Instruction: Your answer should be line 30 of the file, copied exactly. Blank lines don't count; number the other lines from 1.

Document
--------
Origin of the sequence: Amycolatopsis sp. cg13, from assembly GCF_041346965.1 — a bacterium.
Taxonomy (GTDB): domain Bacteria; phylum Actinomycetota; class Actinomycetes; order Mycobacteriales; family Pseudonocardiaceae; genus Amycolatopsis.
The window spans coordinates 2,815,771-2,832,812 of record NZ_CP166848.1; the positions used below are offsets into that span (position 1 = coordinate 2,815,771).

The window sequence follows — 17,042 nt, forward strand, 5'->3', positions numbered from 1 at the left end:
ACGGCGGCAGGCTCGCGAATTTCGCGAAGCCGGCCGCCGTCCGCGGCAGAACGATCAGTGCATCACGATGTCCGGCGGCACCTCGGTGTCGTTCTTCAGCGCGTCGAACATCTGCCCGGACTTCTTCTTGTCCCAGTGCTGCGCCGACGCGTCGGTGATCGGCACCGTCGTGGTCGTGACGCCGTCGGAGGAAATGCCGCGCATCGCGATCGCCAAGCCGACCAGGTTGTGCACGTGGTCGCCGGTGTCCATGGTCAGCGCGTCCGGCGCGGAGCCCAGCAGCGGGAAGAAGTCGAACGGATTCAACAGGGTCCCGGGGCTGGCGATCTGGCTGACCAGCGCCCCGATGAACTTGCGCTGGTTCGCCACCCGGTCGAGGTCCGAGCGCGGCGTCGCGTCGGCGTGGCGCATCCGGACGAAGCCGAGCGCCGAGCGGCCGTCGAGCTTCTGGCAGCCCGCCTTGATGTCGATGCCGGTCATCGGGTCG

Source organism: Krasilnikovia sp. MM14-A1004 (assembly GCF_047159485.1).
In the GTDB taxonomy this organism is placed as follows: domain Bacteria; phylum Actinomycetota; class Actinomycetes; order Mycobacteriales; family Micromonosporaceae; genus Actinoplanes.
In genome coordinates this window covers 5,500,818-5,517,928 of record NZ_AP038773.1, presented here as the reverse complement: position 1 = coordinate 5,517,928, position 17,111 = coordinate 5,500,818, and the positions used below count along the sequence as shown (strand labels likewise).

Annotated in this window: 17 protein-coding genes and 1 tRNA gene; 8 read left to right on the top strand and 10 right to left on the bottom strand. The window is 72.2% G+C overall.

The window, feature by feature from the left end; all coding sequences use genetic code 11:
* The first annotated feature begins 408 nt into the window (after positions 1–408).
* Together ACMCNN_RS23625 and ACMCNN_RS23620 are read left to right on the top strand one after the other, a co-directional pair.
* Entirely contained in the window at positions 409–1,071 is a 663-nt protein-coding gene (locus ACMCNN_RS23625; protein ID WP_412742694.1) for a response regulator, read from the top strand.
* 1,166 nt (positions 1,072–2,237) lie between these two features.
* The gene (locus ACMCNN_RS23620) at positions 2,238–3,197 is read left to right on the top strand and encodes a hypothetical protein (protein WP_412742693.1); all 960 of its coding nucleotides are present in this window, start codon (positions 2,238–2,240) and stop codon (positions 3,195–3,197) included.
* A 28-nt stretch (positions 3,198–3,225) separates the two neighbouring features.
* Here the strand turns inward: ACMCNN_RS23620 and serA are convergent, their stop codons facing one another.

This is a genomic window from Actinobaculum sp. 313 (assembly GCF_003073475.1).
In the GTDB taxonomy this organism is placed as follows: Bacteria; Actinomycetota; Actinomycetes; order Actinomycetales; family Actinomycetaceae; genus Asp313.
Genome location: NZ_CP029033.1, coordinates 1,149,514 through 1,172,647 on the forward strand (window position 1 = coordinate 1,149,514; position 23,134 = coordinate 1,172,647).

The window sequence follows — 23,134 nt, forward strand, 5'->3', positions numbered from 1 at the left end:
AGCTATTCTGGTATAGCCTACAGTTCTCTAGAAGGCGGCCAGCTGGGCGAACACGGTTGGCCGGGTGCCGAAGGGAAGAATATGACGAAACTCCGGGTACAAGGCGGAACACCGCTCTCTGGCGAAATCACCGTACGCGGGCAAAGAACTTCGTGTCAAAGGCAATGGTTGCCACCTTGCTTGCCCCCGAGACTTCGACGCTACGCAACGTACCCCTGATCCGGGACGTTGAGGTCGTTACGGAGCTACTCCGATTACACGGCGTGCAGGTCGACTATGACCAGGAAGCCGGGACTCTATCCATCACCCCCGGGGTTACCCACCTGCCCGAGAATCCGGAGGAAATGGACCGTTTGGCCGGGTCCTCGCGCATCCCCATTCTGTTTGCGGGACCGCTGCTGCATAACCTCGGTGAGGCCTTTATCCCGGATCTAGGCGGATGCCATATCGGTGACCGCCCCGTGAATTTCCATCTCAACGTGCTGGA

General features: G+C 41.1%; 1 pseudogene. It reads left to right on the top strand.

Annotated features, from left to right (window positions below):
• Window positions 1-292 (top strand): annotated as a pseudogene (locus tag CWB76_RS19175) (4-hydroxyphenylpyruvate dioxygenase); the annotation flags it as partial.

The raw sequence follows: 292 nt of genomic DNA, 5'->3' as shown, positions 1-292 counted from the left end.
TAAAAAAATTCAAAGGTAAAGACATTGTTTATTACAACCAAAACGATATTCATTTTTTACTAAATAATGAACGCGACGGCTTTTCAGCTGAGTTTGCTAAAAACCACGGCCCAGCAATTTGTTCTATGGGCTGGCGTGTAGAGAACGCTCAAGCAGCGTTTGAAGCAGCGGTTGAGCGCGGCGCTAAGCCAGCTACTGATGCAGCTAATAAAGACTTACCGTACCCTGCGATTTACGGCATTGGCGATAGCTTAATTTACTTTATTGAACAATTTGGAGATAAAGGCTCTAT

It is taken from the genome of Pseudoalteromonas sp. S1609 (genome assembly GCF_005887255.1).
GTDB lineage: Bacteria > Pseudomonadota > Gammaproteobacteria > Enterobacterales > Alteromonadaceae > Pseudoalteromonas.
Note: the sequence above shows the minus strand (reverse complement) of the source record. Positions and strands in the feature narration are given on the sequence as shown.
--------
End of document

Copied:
Note: the sequence above shows the minus strand (reverse complement) of the source record. Positions and strands in the feature narration are given on the sequence as shown.